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Health Law Blog

Do No Harm. Nicely.

May 25, 2015

If I could give Dr. David Mumford just one piece of advice, I would remind him it’s not necessarily what you say but how you say it.

Dr. Mumford, a surgeon who practices at Trillium Health Centre, was the subject of a complaint before the Ontario College of Physicians and Surgeons. His patient, Margaret Lumchick, a polio survivor in her mid-70s, filed the complaint after, she asserts, Dr. Mumford failed to offer her surgery as an option for treating her 2-centimetre colorectal tumour. He was concerned that as an individual with post-polio syndrome, a condition that can include breathing problems, Lumchick might never get off a respirator. When Lumchick protested and requested pursuing surgery regardless of the doctor’s concerns, she says Dr. Mumford became very irritated and abruptly ended the discussion. He remembers the interchange differently and recalls that it went “very well”.

One can only speculate what actually took place in this “he said-she said” drama but what is clear is that a patient like Ms. Lumchick, who is confined to a wheelchair, can be left feeling bullied and discriminated against when physicians don’t carefully communicate with them in a considerate and compassionate manner.

Given that, “First, do no harm is a fundamental tenet in the practice of medicine, many would agree with Dr. Mumford’s course of action. Faced with a case featuring a patient who is at high risk for complications because of her particular disability, he was understandably cautious, something Ms. Limchick may have perceived as patronizing. However, rather than being guilty of bullying and discriminating against people with disabilities, it is more likely that Dr. Mumford is guilty of being a poor communicator. He could quite possibly have avoided the unfortunate situation and stain on his reputation altogether if he had done what the College subsequently suggested, namely fully discuss treatment options, listen to patient concerns and get additional expert advice (in other words, a second opinion) so a patient can make an informed decision.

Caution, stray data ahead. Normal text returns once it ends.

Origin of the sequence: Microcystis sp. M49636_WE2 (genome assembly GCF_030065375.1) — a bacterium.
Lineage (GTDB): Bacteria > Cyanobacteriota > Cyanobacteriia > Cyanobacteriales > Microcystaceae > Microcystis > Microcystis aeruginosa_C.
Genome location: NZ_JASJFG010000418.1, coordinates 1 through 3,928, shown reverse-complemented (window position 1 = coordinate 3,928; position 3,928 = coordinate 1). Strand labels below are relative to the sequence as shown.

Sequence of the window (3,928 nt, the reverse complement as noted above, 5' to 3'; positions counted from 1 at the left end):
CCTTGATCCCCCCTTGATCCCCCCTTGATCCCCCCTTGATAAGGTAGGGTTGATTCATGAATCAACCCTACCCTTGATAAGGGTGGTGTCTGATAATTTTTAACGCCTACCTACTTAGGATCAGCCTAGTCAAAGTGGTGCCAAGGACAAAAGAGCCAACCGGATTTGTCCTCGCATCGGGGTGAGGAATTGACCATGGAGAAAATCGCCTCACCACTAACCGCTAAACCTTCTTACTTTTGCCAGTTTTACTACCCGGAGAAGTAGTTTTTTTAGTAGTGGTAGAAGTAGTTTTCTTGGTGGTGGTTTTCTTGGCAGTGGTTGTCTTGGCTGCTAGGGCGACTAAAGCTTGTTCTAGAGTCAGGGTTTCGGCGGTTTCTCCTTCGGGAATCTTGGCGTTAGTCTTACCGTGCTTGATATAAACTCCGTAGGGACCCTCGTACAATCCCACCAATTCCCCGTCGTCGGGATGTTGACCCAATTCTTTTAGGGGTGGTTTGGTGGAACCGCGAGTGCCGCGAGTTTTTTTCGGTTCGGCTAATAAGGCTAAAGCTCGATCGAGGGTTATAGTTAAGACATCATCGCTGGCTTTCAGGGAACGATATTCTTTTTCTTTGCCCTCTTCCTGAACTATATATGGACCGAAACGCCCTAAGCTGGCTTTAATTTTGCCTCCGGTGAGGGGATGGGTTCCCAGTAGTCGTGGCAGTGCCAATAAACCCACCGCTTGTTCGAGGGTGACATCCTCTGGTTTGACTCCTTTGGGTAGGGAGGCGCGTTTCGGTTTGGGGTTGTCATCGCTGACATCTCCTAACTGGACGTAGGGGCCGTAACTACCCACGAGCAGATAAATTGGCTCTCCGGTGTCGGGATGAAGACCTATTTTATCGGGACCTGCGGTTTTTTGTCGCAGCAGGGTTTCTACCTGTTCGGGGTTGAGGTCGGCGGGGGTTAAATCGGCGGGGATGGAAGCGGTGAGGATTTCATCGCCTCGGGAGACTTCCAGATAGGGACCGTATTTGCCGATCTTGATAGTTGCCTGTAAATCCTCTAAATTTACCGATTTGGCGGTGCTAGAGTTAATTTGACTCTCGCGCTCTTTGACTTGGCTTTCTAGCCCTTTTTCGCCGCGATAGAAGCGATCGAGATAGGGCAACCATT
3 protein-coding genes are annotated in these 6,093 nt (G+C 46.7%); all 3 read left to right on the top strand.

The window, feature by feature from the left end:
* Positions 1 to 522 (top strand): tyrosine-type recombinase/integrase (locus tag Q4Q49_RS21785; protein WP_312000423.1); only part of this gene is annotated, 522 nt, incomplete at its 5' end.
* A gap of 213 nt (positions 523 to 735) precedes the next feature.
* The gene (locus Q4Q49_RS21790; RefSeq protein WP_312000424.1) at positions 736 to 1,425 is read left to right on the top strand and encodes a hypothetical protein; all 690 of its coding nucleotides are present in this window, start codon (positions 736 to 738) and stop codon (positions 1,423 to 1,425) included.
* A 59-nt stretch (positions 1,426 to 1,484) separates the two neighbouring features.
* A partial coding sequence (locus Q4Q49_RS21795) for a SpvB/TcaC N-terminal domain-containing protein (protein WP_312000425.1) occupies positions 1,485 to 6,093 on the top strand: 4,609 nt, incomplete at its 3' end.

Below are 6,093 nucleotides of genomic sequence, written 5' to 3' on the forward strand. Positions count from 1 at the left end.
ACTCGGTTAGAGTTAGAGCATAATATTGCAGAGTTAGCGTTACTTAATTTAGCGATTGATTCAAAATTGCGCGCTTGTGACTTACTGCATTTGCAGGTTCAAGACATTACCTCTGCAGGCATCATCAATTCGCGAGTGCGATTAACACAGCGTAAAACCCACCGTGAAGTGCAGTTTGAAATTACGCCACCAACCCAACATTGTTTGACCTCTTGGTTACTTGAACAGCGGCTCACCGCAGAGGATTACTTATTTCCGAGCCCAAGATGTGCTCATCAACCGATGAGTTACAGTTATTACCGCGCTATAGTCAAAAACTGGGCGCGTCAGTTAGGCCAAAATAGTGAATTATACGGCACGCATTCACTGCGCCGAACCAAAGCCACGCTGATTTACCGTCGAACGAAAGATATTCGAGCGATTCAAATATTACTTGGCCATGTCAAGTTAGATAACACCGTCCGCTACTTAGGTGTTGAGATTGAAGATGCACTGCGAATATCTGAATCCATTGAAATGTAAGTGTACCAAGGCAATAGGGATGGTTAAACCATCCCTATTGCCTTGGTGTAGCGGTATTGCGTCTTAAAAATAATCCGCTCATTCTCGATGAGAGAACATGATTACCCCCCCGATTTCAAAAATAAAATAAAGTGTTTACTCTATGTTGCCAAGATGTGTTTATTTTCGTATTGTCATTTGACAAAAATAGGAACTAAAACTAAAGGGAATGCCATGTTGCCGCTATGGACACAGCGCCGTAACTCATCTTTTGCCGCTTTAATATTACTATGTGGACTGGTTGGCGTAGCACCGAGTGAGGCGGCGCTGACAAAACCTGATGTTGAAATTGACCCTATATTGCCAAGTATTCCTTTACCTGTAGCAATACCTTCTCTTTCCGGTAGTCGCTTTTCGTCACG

This case is notable in that it might very well be a bellwether of changing attitudes surrounding the physician-patient relationship. Ms. Lumchick, whose story was featured in the Toronto Star, has since taken her case to the Health Professions Appeal and Review Board, is but one situation in which patients who are loudly demanding respect. A Peterborough hospital, for example, recently garnered unfavourable media attention when a female patient sent them a $122.50 bill for her time after she was made to wait 90 minutes for her appointment. And in the age of social media, negative reviews on websites like www.RateMds.com can harm a physician’s reputation faster than you can click “Post”.

Our physicians are always pressed for time. However, when it comes to patient communication, you either take the appropriate time and effort now to address individual needs and requirements or you will pay later and addressing College complaints is an extremely time-consuming process.

Testimonials

Several years ago I was fortunate enough to have been selected as a Tremayne-Lloyd Fellow here at Western Law. I used the funds to finish a book and to begin work on a new one. It dawned on me far too late that I had never thanked you for that splendid gift. The new book is to be published by Harvard Press in 2010. The TTL Fellowships provided ritual seed capital for this project, which required me to spend a good deal of time and money at The National Archive in Washington. Again, with many thanks.

R. W. Kostal Professor of Law and History

Tracey Tremayne-Lloyd Health Law